By Mehreen Zahra-Malik
KARACHI, Pakistan (Reuters) - Days before he was killed in a drive-by shooting in Karachi, one of Pakistan's most feared men said he would rather see the city in ruin than give up control over his turf in the country's volatile commercial capital.
Zafar Baloch, a notorious figure wielding enormous power in Karachi, was killed by a group of gunmen on motorbikes overnight in an attack that sent shock waves through the sprawling port city generating a quarter of Pakistan's economy.
In a rare interview on September 5, Baloch, 46, spoke extensively about the psychology of gangland violence, offering a rare glimpse into the dark world of turf wars and extortion in Pakistan's troubled and ethnically diverse second city.
Speaking to Reuters in Lyari, one of Karachi's most dangerous neighborhoods, he said he would not leave his turf despite continuous raids by police and attacks by rival gangs.
"I once had 13 police raids in one day. I have bullet and grenade wounds in my leg," he said. "Thieves run away. I'll never run away from Lyari."
A city of 18 million people, Karachi is home to Pakistan's main port, stock exchange and central bank. And yet it is one of the most violent places in the South Asian nation, torn apart by ethnic, political and sectarian tensions and gangland rivalries.
Explosions and killings occur daily as political and militant groups battle for control with the Muttahida Qaumi Movement (MQM), the city's dominant political party.
Karachi generates 25 percent of Pakistan's economy and presents a major challenge to Prime Minister Nawaz Sharif as he tries to bring law and order to the chaotic financial hub.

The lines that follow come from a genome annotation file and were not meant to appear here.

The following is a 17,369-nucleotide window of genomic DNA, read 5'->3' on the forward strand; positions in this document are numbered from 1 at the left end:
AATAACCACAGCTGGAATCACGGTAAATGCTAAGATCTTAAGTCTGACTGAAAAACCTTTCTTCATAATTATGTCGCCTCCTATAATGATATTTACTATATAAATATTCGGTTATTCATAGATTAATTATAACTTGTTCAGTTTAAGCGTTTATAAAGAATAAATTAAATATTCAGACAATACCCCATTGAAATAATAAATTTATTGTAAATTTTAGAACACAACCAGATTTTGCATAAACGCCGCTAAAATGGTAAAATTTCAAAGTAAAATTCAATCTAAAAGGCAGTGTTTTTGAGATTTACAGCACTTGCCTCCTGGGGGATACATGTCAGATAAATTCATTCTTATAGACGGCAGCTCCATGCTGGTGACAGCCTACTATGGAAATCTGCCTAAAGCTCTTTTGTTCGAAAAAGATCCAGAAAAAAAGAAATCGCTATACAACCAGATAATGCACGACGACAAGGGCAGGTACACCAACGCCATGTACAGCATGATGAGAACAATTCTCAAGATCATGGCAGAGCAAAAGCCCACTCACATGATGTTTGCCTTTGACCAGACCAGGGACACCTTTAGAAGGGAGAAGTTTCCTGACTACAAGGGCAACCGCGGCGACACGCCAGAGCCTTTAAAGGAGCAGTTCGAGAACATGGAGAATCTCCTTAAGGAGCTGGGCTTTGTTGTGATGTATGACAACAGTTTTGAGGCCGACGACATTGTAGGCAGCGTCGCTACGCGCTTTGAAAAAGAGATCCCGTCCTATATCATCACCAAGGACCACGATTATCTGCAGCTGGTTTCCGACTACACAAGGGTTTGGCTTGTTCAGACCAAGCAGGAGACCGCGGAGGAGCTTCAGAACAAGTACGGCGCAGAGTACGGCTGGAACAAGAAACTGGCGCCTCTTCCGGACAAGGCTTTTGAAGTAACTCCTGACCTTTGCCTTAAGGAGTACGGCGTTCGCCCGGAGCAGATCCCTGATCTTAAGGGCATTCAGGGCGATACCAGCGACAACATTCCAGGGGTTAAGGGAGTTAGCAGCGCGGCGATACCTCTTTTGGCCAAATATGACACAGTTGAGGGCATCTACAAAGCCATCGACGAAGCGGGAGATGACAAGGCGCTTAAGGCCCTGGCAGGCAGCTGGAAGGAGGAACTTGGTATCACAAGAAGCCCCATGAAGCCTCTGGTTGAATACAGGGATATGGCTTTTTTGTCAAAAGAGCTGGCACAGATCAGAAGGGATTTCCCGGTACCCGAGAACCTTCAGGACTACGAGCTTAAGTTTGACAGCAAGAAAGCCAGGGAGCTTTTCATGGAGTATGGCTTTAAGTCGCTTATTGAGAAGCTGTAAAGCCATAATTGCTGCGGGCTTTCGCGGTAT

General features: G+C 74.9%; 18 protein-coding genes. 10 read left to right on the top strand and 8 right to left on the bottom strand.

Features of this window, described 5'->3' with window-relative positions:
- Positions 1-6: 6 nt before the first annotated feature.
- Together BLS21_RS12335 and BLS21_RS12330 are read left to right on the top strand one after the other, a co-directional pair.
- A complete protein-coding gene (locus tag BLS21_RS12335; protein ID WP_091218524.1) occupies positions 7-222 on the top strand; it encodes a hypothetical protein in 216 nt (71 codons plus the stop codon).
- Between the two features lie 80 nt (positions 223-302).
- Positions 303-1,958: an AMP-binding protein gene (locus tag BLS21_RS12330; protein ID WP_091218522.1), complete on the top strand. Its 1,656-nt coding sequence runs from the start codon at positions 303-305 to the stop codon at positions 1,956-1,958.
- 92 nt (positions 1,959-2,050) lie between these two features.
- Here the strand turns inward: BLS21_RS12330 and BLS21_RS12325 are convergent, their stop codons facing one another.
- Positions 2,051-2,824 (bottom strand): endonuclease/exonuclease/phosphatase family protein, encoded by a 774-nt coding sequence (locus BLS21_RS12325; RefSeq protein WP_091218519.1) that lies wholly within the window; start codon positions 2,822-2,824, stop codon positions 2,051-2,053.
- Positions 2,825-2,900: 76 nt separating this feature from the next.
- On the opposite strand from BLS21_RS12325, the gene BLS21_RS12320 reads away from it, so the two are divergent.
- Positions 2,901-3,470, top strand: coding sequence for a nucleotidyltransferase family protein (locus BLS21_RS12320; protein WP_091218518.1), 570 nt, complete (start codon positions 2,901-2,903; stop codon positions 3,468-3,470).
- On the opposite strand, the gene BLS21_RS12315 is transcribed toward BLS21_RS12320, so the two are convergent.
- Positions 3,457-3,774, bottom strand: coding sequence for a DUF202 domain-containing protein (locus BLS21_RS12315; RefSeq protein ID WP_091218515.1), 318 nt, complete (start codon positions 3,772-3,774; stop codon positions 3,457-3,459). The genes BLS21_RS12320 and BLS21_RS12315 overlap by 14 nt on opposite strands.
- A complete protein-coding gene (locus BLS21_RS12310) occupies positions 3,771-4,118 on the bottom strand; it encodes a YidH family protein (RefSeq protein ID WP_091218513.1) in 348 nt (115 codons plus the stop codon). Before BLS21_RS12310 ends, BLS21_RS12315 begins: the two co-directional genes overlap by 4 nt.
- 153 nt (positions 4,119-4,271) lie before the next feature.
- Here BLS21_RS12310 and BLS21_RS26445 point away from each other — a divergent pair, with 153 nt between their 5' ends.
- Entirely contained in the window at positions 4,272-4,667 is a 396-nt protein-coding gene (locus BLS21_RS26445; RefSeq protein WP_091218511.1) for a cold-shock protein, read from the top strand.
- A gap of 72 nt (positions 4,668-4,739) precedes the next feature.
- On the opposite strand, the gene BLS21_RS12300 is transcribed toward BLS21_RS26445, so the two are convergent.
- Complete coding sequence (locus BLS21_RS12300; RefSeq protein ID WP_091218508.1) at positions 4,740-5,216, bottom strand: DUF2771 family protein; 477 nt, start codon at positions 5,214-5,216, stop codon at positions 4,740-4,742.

PIECE OF CAKE
In Lyari, a dense network of slums housing over a million people, criminal gangs operate freely, exerting total control over businesses and residents. Police almost never enter the neighborhood without permission from Baloch's men.
Streets are busy, teeming with people and cars. Buildings and lampposts are adorned with posters of Baloch and his allies.
Speaking to Reuters at a local football club, Baloch compared Karachi to a cake which attracted too many takers.
"Right now we are sitting across the table watching the MQM eat the whole cake," Baloch said. "If this goes on, we will either ruin the cake for everyone or get our slice."
A large and burly man, Baloch narrowly survived a grenade attack in 2011 and still had a cast on one leg when Reuters saw him. He walked with a walking cane until the day he was killed.
Lyari's economically strategic location - enclosed on one side by the port and on the other by the city's biggest industrial area - has made it the hub of extortion, violent crime and drug barons.
As many as 1,726 people were killed in Karachi in the first six months of this year, according to the Human Rights Commission of Pakistan.
Mainstream political parties are accused of running armed groups that have carved up the city along ethnic lines into spheres of influence - a charge politicians deny.
Baloch saw the MQM, backed by Karachi's Urdu-speaking community that returned after partition from India, as his main rival.
"The problem is that the MQM thinks it has the biggest stake in Karachi," Baloch told Reuters. "Until the MQM learns to share, there will always be chaos."
And yet he spoke passionately about Karachi, a city where had earned both fear and respect.
"Karachi was born out of Lyari. It comes from right here. The people of Lyari gave birth to this city. How can we let it die?" he said. "Lyari is just a good town with a bad reputation. But its people will never let Karachi die."
(Editing by Maria Golovnina)